Richard Squires’s A Blanket of Dust, the political thriller opening June 12 at the Flea, begins on September 11, 2001, with Diana Crane on the phone with her husband, who is calling her from inside the North Tower as chaos mounts. After his death, she determinedly seeks justice but comes up against both the media and the government as she hunts for the truth. The world premiere, part of the Theater of Resistance, is directed by Christopher Murrah and produced by writer, actor, director, composer, and experimental gallerist Squires, whose previous works include Feathertop, The Fall of Albion, and the film Crazy Like a Fox. Angela Pierce stars as Diana, an Antigone-like figure who is the daughter of Sen. Walter Crane, played by Anthony Newfield, and the widow of 9/11 victim Sam Power. Alison Fraser is her mother, Vanessa, and James Patrick Nelson is her brother, Washington Post reporter Charlie Crane. Tommy Schrider plays bookstore owner Andrew Black, son of former CIA director Adam Black, who is portrayed by Brad Bellamy. The cast also features Brennan Caldwell, Joseph Dellger, Jessica Frances Dukes, Kelsey Rainwater, Peter J. Romano, and Peggy J. Scott.
TICKET GIVEAWAY: A Blanket of Dust runs through June 30 at the Flea, and twi-ny has two pairs of premium tickets to give away for free. Just send your name, daytime phone number, and favorite play or movie involving 9/11 and its aftermath to firstname.lastname@example.org by Wednesday, June 13, at 3:00 pm to be eligible. All entrants must be twenty-one years of age or older; two winners will be selected at random.
On May 22, Harvey Milk would have turned eighty-eight. Instead, the San Francisco city supervisor and outspoken gay activist was assassinated on November 27, 1978, at the age of forty-eight. His moving life story has been turned into a nonfiction book (Randy Shilts’s The Mayor of Castro Street), an Oscar-winning documentary (Rob Epstein’s The Times of Harvey Milk), an opera (Stewart Wallace and Michael Korie’s Harvey Milk), a two-time Oscar-winning film (Gus Van Sant’s Milk, starring Sean Penn), a cantata by Jack Curtis Dubowsky, and several children’s books. And now comes A Letter to Harvey Milk, a stage musical about Milk’s legacy. It’s 1986, and Harry, a retired kosher butcher, has been given an assignment by Barbara, his senior center writing teacher: He has to write a letter to a deceased person from his past, and he chooses Harvey Milk. Based on the short story by Lesléa Newman, A Letter to Harvey Milk features a book by Jerry James, Cheryl Stern, the late Ellen M. Schwartz, and Laura I. Kramer, with music by Kramer, lyrics by Schwartz, and additional lyrics by Stern. Adam Heller stars as kosher butcher Harry Weinberg, Stern is his deceased wife, Julia Knitel plays Barbara, Michael Bartoli is Milk, and Jeremy Greenbaum, Aury Krebs, and CJ Pawlikowski play multiple ensemble roles. The ninety-minute show is directed by Evan Pappas, with sets by David Arsenault, costumes by Debbi Hobson, lighting by Christopher Akerlind, sound by David M. Lawson, and music direction by Jeffrey Lodin.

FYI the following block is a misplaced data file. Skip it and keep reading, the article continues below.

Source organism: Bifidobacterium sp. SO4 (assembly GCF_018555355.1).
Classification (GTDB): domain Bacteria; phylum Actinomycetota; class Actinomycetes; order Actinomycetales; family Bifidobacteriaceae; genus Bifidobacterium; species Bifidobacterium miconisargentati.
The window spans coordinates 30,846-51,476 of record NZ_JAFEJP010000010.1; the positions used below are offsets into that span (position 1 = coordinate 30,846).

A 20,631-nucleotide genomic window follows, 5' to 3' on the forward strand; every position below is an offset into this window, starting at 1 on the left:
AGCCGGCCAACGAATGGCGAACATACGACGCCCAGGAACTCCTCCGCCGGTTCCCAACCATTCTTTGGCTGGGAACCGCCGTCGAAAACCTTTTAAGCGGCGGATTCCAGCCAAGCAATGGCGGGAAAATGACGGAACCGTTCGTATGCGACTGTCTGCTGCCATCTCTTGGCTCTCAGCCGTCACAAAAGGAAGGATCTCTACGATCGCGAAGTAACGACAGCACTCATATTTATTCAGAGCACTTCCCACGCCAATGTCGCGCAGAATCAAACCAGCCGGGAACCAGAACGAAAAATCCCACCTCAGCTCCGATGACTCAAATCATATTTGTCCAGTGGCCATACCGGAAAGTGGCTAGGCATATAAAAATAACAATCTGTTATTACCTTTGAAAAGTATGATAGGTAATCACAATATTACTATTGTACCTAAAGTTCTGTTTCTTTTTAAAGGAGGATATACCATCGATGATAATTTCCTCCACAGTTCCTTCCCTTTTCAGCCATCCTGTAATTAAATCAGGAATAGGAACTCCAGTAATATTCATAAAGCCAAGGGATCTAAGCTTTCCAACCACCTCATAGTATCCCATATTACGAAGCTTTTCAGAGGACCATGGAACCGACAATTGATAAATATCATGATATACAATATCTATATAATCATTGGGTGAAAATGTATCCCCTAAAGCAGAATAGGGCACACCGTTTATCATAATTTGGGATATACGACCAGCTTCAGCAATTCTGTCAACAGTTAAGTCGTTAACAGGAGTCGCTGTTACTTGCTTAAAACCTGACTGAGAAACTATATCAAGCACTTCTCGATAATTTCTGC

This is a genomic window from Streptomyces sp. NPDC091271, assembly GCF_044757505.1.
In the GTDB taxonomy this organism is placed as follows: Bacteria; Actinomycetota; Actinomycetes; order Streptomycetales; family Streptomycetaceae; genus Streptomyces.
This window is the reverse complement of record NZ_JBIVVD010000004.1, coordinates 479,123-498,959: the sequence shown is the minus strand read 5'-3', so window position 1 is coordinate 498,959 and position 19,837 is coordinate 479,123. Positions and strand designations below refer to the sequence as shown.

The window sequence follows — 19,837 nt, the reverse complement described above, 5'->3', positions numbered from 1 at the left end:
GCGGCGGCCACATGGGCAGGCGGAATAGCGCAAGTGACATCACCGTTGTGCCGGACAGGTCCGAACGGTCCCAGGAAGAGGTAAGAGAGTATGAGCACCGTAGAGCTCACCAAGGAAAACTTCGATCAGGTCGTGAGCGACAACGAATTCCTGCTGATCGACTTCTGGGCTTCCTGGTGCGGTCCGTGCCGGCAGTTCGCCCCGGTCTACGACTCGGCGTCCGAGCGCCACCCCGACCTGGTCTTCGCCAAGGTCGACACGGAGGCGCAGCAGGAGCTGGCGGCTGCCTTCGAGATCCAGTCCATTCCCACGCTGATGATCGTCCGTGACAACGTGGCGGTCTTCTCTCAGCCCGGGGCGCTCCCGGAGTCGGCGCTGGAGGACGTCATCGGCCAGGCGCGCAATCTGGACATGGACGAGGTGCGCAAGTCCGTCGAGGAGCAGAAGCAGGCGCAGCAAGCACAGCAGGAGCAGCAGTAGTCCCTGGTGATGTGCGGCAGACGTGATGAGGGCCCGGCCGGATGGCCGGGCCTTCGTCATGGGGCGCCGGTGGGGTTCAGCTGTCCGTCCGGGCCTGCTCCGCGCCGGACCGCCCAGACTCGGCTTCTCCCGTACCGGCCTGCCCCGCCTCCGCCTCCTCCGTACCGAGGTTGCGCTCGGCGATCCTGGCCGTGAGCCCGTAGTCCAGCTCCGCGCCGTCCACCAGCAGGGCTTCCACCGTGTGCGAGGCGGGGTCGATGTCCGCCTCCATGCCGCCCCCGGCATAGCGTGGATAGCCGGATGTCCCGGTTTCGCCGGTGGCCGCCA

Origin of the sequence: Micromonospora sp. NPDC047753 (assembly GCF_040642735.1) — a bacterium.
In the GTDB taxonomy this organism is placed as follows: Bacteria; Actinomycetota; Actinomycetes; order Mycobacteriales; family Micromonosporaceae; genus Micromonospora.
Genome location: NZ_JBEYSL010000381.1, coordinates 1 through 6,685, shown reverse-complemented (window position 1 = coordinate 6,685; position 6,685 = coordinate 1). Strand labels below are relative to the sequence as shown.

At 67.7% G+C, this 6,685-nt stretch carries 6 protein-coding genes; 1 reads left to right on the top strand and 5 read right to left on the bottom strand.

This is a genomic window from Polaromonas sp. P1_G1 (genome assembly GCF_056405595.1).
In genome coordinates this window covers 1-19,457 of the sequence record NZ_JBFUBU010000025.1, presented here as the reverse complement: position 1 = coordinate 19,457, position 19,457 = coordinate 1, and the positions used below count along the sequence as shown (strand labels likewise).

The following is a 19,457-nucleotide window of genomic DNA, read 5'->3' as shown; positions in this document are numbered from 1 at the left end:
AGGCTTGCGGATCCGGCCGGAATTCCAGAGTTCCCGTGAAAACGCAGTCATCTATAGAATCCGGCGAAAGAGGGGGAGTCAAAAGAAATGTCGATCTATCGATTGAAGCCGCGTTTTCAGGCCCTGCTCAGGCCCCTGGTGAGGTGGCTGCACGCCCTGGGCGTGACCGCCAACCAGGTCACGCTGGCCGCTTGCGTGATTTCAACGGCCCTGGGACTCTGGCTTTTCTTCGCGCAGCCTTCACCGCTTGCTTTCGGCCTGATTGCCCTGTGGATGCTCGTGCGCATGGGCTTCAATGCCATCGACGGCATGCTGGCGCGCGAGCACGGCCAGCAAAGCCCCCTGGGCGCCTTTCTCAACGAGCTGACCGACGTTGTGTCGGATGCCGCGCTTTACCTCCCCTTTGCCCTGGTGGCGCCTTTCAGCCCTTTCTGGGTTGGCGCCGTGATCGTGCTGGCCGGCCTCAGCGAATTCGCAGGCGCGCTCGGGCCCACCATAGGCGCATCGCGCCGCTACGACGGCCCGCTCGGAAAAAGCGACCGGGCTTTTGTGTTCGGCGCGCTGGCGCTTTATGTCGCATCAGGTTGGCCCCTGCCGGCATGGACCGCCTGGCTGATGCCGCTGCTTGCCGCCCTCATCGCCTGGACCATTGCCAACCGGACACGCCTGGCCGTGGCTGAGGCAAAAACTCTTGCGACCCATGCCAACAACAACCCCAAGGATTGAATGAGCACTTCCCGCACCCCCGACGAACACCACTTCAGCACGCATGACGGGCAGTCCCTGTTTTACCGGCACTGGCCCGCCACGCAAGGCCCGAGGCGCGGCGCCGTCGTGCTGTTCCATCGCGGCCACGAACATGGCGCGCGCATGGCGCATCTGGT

TICKET GIVEAWAY: A Letter to Harvey Milk runs through June 30 at the Acorn Theatre at Theatre Row, and twi-ny has three pairs of tickets to give away for free for performances June 1-23. Just send your name, daytime phone number, and favorite play or movie about an activist to email@example.com by Tuesday, May 22, at 3:00 pm to be eligible. All entrants must be twenty-one years of age or older; three winners will be selected at random.